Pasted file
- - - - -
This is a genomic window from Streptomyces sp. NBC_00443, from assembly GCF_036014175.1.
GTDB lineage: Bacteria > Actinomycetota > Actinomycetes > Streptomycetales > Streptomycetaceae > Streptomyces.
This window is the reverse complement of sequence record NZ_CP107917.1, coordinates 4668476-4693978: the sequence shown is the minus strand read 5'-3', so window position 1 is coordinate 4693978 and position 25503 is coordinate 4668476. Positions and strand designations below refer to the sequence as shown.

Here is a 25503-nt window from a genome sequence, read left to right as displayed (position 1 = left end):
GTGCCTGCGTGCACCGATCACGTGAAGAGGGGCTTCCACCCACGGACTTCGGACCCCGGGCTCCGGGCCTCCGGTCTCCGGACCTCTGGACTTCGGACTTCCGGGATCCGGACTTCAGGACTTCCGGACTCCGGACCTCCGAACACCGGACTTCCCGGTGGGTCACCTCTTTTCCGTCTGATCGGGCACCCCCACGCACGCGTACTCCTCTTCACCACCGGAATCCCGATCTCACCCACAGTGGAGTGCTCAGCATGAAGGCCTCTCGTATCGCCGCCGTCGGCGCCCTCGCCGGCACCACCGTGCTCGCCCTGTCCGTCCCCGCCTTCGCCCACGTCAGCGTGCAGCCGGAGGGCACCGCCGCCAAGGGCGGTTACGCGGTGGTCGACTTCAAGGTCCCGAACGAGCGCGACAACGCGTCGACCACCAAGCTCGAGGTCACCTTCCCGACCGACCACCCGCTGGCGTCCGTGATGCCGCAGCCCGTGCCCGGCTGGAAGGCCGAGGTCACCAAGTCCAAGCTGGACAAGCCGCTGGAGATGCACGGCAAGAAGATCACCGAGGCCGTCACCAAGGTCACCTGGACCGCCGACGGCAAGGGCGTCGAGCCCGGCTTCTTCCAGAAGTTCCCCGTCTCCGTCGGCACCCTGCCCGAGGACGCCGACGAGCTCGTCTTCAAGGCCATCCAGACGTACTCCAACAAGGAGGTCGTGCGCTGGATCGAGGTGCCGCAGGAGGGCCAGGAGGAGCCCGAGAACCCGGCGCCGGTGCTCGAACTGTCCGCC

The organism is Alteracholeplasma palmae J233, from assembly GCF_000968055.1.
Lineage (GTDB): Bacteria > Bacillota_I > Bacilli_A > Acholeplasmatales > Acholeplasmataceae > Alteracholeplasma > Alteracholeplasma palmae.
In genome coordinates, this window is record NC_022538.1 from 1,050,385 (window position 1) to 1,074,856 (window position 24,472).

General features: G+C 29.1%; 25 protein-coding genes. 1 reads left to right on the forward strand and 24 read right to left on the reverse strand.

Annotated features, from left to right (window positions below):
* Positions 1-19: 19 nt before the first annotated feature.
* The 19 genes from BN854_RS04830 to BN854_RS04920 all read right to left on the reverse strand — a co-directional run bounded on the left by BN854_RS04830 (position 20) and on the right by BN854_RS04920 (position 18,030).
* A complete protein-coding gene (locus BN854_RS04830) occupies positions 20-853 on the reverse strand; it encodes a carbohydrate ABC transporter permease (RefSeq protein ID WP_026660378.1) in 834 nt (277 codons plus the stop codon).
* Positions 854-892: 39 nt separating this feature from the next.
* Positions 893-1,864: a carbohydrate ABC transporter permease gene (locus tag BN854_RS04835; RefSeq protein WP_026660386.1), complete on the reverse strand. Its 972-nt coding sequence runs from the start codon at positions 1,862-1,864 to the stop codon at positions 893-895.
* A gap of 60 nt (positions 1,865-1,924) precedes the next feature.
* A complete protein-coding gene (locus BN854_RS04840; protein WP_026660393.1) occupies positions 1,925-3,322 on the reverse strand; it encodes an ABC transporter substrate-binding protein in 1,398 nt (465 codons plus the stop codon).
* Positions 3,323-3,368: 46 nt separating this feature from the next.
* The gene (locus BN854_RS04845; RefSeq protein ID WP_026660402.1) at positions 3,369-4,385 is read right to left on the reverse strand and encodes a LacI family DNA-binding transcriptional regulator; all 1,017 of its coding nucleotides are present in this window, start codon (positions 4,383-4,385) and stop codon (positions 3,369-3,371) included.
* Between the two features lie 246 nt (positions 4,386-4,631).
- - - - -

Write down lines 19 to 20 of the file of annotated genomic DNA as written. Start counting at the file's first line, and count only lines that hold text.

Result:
* The gene (locus BN854_RS04845; RefSeq protein ID WP_026660402.1) at positions 3,369-4,385 is read right to left on the reverse strand and encodes a LacI family DNA-binding transcriptional regulator; all 1,017 of its coding nucleotides are present in this window, start codon (positions 4,383-4,385) and stop codon (positions 3,369-3,371) included.
* Between the two features lie 246 nt (positions 4,386-4,631).